Key figure of contemporary moral philosophy. Trained between Oxford and Cambridge, she rehabilitates the role of metaphysics and the mental in the ethical sphere. Against the non-cognitivist tradition, Murdoch believes that moral activity does not end in action and that activities that are not acts, such as revision of perception and redescription, have moral relevance. Let's think, for example, of the passage, entirely internal, from a prejudicial vision of another person to a more realistic, accurate and attentive vision. The sphere of moral activity must be extended to the mental: one chooses and acts well only by striving to perceive the complexity of what surrounds us, expanding the limits that habits, traditions and selfishness impose on us. For a more extensive analysis, see The Moral Mind(Carla Bagnoli) and Murdoch's APhEx profile (Miranda Boldrini).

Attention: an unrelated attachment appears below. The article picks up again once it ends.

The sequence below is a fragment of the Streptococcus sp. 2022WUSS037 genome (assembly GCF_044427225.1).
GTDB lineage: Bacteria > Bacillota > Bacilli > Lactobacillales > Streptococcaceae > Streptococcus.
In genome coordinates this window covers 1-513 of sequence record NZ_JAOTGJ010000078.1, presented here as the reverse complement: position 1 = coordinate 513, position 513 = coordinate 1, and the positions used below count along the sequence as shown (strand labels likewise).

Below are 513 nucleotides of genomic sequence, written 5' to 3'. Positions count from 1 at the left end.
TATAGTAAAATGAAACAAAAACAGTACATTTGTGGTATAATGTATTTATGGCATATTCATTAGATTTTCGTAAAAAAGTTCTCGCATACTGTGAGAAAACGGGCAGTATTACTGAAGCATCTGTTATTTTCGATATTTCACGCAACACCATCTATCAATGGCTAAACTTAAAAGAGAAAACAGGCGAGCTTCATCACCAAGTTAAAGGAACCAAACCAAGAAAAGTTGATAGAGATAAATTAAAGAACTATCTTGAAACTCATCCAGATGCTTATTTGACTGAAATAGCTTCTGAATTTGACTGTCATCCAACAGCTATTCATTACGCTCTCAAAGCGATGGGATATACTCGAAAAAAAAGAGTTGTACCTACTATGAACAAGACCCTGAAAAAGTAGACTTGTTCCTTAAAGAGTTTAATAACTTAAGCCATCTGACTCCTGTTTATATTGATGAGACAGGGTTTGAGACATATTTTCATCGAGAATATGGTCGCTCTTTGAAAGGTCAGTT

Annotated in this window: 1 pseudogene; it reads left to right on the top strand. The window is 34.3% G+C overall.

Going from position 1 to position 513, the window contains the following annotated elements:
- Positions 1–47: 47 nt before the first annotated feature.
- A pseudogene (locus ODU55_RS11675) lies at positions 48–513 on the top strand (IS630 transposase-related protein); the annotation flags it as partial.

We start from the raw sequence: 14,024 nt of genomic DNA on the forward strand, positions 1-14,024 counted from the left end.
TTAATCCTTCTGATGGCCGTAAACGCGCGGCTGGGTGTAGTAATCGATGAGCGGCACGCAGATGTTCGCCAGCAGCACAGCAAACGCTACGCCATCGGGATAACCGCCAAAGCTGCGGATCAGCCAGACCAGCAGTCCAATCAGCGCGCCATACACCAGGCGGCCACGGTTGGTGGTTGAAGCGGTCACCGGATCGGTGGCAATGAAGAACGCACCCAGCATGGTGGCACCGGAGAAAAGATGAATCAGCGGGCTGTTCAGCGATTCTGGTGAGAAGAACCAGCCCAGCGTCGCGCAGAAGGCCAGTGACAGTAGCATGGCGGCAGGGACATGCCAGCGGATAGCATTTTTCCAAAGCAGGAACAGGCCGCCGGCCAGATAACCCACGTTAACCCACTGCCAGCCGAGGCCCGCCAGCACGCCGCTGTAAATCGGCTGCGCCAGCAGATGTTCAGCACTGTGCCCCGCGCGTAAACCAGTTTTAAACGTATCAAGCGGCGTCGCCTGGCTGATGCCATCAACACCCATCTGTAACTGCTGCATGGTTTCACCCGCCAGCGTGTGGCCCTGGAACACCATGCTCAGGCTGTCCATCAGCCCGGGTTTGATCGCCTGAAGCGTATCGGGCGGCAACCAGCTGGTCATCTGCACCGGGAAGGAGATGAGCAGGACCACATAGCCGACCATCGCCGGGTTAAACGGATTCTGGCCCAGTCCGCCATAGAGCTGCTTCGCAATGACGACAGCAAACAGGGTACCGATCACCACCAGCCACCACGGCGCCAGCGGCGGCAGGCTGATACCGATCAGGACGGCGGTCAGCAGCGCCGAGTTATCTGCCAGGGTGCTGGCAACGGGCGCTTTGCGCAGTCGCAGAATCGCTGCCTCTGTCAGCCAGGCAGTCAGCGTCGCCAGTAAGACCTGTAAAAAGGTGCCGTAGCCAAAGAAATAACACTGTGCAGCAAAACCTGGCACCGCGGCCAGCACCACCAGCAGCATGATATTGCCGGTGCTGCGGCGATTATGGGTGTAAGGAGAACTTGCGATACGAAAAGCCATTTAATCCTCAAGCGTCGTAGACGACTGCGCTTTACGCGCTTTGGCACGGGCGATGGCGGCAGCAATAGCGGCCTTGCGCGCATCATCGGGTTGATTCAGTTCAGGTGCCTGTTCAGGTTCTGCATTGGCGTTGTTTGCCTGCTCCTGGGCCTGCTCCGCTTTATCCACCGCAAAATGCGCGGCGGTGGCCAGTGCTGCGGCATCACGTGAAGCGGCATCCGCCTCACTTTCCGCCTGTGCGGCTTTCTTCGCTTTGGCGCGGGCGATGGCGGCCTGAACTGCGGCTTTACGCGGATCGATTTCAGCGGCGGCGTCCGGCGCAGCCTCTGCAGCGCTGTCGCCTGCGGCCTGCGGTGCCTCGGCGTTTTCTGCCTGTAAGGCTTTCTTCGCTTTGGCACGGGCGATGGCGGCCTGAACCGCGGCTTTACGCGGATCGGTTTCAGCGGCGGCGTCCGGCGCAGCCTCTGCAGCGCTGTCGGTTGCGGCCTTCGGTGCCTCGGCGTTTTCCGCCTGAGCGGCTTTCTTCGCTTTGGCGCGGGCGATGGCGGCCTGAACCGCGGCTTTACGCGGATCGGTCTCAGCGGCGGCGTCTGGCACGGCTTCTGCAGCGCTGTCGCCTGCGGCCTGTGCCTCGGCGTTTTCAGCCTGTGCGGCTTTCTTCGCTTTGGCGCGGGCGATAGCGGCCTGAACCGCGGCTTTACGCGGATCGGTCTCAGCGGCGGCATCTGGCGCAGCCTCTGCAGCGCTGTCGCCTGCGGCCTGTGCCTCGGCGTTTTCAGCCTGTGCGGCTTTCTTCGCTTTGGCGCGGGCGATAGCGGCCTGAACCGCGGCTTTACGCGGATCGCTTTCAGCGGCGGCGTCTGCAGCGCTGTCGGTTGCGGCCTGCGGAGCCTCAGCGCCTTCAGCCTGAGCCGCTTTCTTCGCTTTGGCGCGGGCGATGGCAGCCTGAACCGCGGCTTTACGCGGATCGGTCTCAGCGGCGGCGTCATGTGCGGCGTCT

Rita Levi Montalcini (1909-2012)
«Everything has been easy for me in life. Difficulties have been shaken off me, like water on a duck's wings» . This phrase by Rita, born in Turin in 1909 from a middle-class family, clearly expresses the courage and strength she was able to give to her own existential and professional choices. Compared to her male peers, the young Rita had to overcome three obstacles. She belonged to the Jewish minority in the context of fascist Italy —which was guily of the racial laws and her expulsion from the academy in 1938—, she was a woman who unlike the others did not want to "adapt to married life"  and had decided to devote herself to a profession, scientific research, in which women then had marginal spaces. Thanks to her teacher Giuseppe Levi, she emigrated to the USA and developed an experimental model with chicken embryos that allowed her to discover the "nerve growth factor" (NGF) leading her to win the Nobel Prize in 1986 . This discovery allowed neuroscience to hook up with nascent molecular biology and is today the basis of some therapeutic treatments, especially in the ophthalmic field .